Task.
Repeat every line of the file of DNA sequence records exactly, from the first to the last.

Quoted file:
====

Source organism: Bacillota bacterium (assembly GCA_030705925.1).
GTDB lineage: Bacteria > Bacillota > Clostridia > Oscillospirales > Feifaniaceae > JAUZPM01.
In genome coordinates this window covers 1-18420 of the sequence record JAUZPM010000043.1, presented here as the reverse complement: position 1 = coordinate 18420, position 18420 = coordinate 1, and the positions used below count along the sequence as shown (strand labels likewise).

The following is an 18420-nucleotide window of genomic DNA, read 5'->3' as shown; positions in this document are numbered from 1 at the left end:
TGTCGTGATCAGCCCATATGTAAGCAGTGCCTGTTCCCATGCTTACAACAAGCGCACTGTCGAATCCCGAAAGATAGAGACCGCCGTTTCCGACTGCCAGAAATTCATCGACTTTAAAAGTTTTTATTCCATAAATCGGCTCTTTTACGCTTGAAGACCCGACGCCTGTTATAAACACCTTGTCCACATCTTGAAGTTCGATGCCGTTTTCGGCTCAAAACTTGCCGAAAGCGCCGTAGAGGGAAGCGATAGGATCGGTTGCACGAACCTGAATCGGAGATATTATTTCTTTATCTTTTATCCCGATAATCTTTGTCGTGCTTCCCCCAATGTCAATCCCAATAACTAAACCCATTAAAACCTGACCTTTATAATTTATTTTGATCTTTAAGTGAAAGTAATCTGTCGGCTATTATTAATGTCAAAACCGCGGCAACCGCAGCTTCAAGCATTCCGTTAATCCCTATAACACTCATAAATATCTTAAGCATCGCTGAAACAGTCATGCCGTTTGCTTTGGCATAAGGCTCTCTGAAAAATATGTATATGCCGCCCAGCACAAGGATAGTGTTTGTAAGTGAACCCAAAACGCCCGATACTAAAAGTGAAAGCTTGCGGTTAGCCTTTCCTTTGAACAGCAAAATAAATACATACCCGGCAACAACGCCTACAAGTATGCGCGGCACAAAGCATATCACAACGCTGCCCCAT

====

Source organism: Bacillota bacterium (assembly GCA_030705925.1).
GTDB lineage: Bacteria > Bacillota > Clostridia > Oscillospirales > Feifaniaceae > JAUZPM01.
In genome coordinates this window covers 1-18420 of the sequence record JAUZPM010000043.1, presented here as the reverse complement: position 1 = coordinate 18420, position 18420 = coordinate 1, and the positions used below count along the sequence as shown (strand labels likewise).

The following is an 18420-nucleotide window of genomic DNA, read 5'->3' as shown; positions in this document are numbered from 1 at the left end:
TGTCGTGATCAGCCCATATGTAAGCAGTGCCTGTTCCCATGCTTACAACAAGCGCACTGTCGAATCCCGAAAGATAGAGACCGCCGTTTCCGACTGCCAGAAATTCATCGACTTTAAAAGTTTTTATTCCATAAATCGGCTCTTTTACGCTTGAAGACCCGACGCCTGTTATAAACACCTTGTCCACATCTTGAAGTTCGATGCCGTTTTCGGCTCAAAACTTGCCGAAAGCGCCGTAGAGGGAAGCGATAGGATCGGTTGCACGAACCTGAATCGGAGATATTATTTCTTTATCTTTTATCCCGATAATCTTTGTCGTGCTTCCCCCAATGTCAATCCCAATAACTAAACCCATTAAAACCTGACCTTTATAATTTATTTTGATCTTTAAGTGAAAGTAATCTGTCGGCTATTATTAATGTCAAAACCGCGGCAACCGCAGCTTCAAGCATTCCGTTAATCCCTATAACACTCATAAATATCTTAAGCATCGCTGAAACAGTCATGCCGTTTGCTTTGGCATAAGGCTCTCTGAAAAATATGTATATGCCGCCCAGCACAAGGATAGTGTTTGTAAGTGAACCCAAAACGCCCGATACTAAAAGTGAAAGCTTGCGGTTAGCCTTTCCTTTGAACAGCAAAATAAATACATACCCGGCAACAACGCCTACAAGTATGCGCGGCACAAAGCATATCACAACGCTGCCCCAT